One problem I've found when using dbapi2 is that it is a tiny bit inconvenient to create CRUD queries because of the different ordering for different queries (e.g. update vs. insert) and to decode and access the results nicely. So I wrote a simple module that eases that task and provides an ORM-like interface, but without any of the magic. It's simple, and nothing happens behind your back, no caching, no nothing.

Check it out, released it last week:
http://furius.ca/antiorm/

Jonathan Ellis said...

Regular readers of this blog know that I'm the first to praise SQL for the things it gets right.

That doesn't, however, mean that raw SQL is always or even often the most convenient way to access your database from Python.

It's true that many if not most ORM tools are designed by people who don't understand databases well, and hence get a lot of things wrong. SqlAlchemy isn't one of these. Remember that in a few years when hand-coding your sql gets old. :)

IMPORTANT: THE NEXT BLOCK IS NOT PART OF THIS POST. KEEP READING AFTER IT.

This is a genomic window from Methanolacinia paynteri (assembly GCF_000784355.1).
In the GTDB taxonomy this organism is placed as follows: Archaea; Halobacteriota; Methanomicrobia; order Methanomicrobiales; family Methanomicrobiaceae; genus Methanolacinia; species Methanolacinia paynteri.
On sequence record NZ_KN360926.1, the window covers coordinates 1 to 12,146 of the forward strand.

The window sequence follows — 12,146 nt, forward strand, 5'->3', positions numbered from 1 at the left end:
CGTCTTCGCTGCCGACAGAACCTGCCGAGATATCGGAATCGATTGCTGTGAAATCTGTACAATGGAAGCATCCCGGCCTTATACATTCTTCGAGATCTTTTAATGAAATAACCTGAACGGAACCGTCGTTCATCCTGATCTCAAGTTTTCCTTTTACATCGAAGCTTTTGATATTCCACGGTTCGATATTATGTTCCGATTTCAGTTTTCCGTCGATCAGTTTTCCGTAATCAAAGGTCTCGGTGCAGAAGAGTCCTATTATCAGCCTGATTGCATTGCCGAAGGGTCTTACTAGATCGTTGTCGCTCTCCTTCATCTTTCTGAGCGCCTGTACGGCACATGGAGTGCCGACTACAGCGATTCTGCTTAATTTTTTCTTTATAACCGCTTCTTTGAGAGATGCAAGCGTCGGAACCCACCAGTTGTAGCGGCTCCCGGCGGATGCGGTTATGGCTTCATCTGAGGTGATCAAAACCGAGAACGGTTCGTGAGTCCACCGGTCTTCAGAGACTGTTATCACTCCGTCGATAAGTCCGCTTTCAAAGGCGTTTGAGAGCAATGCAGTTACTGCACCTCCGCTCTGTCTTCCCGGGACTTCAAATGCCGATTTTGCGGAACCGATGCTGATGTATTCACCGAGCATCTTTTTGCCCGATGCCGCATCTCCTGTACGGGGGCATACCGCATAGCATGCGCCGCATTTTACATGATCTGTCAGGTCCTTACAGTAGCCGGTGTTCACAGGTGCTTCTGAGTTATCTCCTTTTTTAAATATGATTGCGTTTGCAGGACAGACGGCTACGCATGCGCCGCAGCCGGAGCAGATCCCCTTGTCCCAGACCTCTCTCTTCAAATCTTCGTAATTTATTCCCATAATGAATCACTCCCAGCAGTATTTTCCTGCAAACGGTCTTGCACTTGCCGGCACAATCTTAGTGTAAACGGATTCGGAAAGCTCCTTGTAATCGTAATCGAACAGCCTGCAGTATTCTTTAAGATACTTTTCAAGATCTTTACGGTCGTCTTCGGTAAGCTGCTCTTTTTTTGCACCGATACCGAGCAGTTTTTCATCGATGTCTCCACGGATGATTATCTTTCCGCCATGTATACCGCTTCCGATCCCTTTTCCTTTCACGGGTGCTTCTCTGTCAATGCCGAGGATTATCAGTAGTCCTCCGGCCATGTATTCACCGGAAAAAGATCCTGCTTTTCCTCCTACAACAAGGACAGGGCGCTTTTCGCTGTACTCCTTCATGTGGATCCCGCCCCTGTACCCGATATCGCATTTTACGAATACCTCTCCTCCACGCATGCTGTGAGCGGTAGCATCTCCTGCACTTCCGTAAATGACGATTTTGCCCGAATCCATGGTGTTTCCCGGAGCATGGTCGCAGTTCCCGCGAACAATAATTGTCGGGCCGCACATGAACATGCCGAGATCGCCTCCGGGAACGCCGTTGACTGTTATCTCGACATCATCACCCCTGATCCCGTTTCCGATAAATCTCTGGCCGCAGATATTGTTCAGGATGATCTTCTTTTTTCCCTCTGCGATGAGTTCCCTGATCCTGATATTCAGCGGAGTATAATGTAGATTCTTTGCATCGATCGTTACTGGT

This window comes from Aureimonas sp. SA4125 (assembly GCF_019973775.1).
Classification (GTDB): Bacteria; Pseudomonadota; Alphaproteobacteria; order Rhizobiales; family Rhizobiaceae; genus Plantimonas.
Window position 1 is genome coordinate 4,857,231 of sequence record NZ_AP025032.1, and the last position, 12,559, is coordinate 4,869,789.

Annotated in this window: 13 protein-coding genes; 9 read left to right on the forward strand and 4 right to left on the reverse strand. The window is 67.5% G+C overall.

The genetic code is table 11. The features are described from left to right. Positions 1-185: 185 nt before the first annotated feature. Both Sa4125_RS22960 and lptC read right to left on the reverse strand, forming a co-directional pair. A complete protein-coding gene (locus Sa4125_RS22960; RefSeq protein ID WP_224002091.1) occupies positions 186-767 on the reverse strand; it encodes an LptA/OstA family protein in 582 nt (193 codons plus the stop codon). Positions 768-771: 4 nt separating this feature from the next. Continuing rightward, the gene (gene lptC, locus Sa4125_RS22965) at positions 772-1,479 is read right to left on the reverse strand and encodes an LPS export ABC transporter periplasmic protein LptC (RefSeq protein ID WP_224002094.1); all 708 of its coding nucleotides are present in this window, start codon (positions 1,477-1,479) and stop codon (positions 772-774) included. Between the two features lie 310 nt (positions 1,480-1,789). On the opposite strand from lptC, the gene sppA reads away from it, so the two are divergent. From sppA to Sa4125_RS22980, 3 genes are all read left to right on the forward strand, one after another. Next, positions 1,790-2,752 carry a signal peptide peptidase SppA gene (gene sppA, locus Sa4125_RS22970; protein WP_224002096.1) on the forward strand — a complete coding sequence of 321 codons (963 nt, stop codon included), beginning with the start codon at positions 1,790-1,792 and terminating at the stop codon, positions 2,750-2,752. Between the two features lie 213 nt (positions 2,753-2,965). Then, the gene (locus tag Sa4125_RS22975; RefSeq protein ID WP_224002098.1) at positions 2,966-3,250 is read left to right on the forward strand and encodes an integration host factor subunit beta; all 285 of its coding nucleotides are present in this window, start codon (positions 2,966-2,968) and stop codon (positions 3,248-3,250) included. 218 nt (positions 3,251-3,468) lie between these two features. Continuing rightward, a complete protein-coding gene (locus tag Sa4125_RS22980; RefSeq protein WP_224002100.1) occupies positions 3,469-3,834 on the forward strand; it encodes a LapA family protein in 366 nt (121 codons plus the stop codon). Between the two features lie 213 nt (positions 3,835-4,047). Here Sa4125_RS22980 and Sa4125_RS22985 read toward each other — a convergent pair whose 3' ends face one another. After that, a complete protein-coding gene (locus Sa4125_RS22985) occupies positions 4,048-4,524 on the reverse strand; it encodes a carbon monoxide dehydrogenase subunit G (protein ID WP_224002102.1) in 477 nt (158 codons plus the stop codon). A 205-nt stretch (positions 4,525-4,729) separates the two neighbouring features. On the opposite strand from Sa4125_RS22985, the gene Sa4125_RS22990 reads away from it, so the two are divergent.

foot said...

This is an awesome lil tool!

When you're browsing round a database checking out scheme's etc SQL is the go, but ORMish things like these make writing little python scripts which update some fields here and there heaps easier.

Also just noting: came across a little bug (i think), when using a mySQL db and the table has a mediumint field (which is mysql specific i think), sqlsoup says that the table doesn't exist... though this might be a problem further up the line (MySQLDB python interface), i'm not sure. Make all your mediumints normal ints and everything works!

Jonathan Ellis said...

Glad you like it.

Yeah, a lot of mysql weird-isms aren't supported yet by SA and hence SqlSoup. If you create a ticket with a test case at sqlalchemy.org/trac/, we'll fix it.

Anonymous said...

Well, SQL sucks for constructing complicated queries. sqlalchemy shines at stuff that does a random number of joins depending upon it's parameters; dealing with a number of SQL aspects like quoting, and so on.

Put bluntly, when I think about that API function that does that, I'm getting headaches. Trying to imagine doing this API method in plain SQL (aka string manipulation in Python) is beyond my scale for pain.